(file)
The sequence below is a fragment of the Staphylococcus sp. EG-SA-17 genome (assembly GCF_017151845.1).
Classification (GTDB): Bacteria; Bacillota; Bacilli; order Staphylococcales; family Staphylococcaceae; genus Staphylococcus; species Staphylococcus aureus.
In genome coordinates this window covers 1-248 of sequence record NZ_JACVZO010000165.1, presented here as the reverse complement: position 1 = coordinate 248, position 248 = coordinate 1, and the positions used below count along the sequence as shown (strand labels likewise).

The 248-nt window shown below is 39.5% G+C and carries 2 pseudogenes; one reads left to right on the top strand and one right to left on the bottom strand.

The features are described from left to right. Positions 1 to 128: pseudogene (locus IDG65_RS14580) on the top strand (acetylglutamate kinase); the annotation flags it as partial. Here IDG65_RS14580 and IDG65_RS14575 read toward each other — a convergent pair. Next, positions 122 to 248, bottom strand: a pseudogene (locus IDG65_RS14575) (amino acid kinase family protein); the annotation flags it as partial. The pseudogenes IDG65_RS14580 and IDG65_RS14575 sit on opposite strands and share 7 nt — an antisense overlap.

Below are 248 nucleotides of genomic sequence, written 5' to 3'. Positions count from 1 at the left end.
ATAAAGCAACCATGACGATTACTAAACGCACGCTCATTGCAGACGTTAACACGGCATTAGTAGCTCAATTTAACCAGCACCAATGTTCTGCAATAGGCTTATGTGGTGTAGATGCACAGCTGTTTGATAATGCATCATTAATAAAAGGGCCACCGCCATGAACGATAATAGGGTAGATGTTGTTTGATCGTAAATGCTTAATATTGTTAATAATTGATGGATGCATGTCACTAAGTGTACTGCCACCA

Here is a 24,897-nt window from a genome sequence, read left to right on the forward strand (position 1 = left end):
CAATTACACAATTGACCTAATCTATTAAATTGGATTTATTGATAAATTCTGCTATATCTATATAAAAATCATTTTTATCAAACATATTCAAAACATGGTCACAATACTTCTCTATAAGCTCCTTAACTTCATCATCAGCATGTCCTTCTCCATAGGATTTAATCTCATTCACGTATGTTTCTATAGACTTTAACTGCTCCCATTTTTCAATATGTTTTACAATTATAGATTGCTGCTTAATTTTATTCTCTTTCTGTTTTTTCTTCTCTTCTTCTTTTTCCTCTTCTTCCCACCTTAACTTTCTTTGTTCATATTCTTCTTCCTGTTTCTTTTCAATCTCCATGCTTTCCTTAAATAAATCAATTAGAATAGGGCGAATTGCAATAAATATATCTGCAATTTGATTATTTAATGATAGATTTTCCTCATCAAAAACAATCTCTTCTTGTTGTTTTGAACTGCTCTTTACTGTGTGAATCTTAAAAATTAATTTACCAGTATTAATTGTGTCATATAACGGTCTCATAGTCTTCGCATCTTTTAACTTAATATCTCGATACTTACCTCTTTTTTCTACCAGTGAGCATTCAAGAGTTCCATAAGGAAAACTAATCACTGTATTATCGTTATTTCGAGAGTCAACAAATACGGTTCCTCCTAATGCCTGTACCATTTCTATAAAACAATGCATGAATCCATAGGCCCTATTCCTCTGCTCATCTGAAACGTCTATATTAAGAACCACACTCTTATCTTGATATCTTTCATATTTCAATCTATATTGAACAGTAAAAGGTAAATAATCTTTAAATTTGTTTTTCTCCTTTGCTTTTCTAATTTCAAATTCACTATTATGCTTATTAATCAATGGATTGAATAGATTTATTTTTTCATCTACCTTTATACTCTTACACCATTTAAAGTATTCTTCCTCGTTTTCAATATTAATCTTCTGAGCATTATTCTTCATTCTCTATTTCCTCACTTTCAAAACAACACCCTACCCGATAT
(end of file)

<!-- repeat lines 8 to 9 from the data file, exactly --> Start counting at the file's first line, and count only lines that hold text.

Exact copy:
Here is a 24,897-nt window from a genome sequence, read left to right on the forward strand (position 1 = left end):
CAATTACACAATTGACCTAATCTATTAAATTGGATTTATTGATAAATTCTGCTATATCTATATAAAAATCATTTTTATCAAACATATTCAAAACATGGTCACAATACTTCTCTATAAGCTCCTTAACTTCATCATCAGCATGTCCTTCTCCATAGGATTTAATCTCATTCACGTATGTTTCTATAGACTTTAACTGCTCCCATTTTTCAATATGTTTTACAATTATAGATTGCTGCTTAATTTTATTCTCTTTCTGTTTTTTCTTCTCTTCTTCTTTTTCCTCTTCTTCCCACCTTAACTTTCTTTGTTCATATTCTTCTTCCTGTTTCTTTTCAATCTCCATGCTTTCCTTAAATAAATCAATTAGAATAGGGCGAATTGCAATAAATATATCTGCAATTTGATTATTTAATGATAGATTTTCCTCATCAAAAACAATCTCTTCTTGTTGTTTTGAACTGCTCTTTACTGTGTGAATCTTAAAAATTAATTTACCAGTATTAATTGTGTCATATAACGGTCTCATAGTCTTCGCATCTTTTAACTTAATATCTCGATACTTACCTCTTTTTTCTACCAGTGAGCATTCAAGAGTTCCATAAGGAAAACTAATCACTGTATTATCGTTATTTCGAGAGTCAACAAATACGGTTCCTCCTAATGCCTGTACCATTTCTATAAAACAATGCATGAATCCATAGGCCCTATTCCTCTGCTCATCTGAAACGTCTATATTAAGAACCACACTCTTATCTTGATATCTTTCATATTTCAATCTATATTGAACAGTAAAAGGTAAATAATCTTTAAATTTGTTTTTCTCCTTTGCTTTTCTAATTTCAAATTCACTATTATGCTTATTAATCAATGGATTGAATAGATTTATTTTTTCATCTACCTTTATACTCTTACACCATTTAAAGTATTCTTCCTCGTTTTCAATATTAATCTTCTGAGCATTATTCTTCATTCTCTATTTCCTCACTTTCAAAACAACACCCTACCCGATAT